The massive earthquake that struck western Indonesia's Nias island on Monday has had no significant impact on Taiwan, seismologists said yesterday.
They added that there was no risk that earthquakes occurring so far away would cause a threat of tsunamis in Taiwan.
The quake sparked panic across Asia that it would trigger another devastating tsunami.
Seismologists of the Central Weather Bureau said yesterday that their equipment detected seismic waves 16 minutes after the quake occurred. Ten minutes after that, they were alerted by the Pacific Tsunami Warning Center.
Bureau seismologists said they believe that the quake was an aftershock following 9.0-magnitude temblor of Dec. 26 last year, which triggered a tsunami that left nearly 300,000 people dead or missing across Asia.
"After the deadly quake last December, scientists have been paying attention to a seismic fault stretching over more than 1,000km. So the occurrence of the quake measuring 8.7 did not surprise seismologists at all," said Kuo Kai-wen (郭鎧紋), director of the bureau's seismology center.
Kuo said that Monday's earthquake, which had an epicenter around 30km beneath the earth, only caused a "slight tsunami" with 25cm-high waves.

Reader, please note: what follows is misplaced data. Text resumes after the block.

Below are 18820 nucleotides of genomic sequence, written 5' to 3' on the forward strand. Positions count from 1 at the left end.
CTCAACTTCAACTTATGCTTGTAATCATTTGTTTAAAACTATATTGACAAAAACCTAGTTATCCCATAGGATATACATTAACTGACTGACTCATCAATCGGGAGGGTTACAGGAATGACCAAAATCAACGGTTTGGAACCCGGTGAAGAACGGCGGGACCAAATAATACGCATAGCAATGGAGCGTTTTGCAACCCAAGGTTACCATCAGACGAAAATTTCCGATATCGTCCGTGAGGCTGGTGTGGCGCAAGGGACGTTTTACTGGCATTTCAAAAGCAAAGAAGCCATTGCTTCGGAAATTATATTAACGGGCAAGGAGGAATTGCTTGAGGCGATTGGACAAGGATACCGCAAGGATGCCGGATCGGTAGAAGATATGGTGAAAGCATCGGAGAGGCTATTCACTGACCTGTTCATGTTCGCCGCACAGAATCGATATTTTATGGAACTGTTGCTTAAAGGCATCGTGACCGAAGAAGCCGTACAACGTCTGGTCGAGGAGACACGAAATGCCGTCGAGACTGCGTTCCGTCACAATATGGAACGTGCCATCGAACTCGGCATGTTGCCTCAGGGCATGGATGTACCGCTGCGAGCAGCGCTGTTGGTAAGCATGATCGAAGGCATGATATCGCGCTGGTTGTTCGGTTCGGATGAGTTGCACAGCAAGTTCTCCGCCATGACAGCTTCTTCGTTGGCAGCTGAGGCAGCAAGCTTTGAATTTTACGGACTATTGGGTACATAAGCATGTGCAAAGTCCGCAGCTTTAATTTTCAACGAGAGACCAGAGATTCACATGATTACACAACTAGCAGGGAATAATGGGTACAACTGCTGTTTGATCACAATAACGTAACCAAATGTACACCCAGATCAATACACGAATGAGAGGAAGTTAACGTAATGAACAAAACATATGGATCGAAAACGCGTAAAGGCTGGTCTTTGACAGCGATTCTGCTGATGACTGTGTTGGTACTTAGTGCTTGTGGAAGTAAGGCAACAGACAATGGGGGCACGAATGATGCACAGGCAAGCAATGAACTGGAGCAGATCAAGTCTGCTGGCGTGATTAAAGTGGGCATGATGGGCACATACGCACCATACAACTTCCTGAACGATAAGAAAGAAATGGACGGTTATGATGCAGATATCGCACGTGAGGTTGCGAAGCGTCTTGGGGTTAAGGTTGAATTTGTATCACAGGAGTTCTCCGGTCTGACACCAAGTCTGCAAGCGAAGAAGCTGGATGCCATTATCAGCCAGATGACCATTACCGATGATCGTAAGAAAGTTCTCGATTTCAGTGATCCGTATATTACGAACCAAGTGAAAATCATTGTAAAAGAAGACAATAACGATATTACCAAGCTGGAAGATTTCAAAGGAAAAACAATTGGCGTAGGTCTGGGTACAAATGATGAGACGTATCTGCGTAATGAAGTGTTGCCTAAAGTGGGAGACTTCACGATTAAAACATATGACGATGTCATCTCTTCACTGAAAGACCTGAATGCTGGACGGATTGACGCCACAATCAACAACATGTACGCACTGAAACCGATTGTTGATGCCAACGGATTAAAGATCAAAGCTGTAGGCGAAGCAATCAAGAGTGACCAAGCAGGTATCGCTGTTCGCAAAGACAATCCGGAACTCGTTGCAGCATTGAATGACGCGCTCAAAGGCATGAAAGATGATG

According to Lu Pei-ling (呂佩玲), the center's deputy chief, Taiwan's distance from the epicenter limited the earthquake's effects.
"In addition, the Indo-China peninsula and the Indonesian archipelagoes reduced the effect of the earthquake on Taiwan," Lu said.
Lu said that aftershocks of the Dec. 26 quake are likely to occur for the next four or five years, although the severity of these quakes would gradually decrease.
However, bureau officials said yesterday that tourists traveling to southern Asia should keep in mind that earthquakes measuring 7 or 8 on the Richter scale might keep occurring over the next year or two.
The Ministry of Foreign Affairs reported yesterday that there were no Taiwanese among the casualties of the Nias earthquake.
Gary Lin (林松煥), director general of the ministry's Department of East Asia and Pacific Affairs, said that Taiwan's representative to Indonesia, David Lin (林永樂), has conveyed condolences to the Indonesian government on behalf of President Chen Shui-bian (陳水扁) and Minister of Foreign Affairs Mark Chen (陳唐山).
Gary Lin said that Taiwan's representative office in Jakarta is still considering whether to offer aid to the affected region.
Meanwhile, forecasters of the Central Weather Bureau issued a warning of torrential rains yesterday afternoon.
They urged people in northern and northeastern Taiwan to be alert to the possibility of mudflows and landslides in mountainous areas.
Forecasters said that rains are expected nationwide until Sunday. They urged residents to take steps to prevent possible damage caused by gusts and lightning.
(additional reporting by Melody Chen)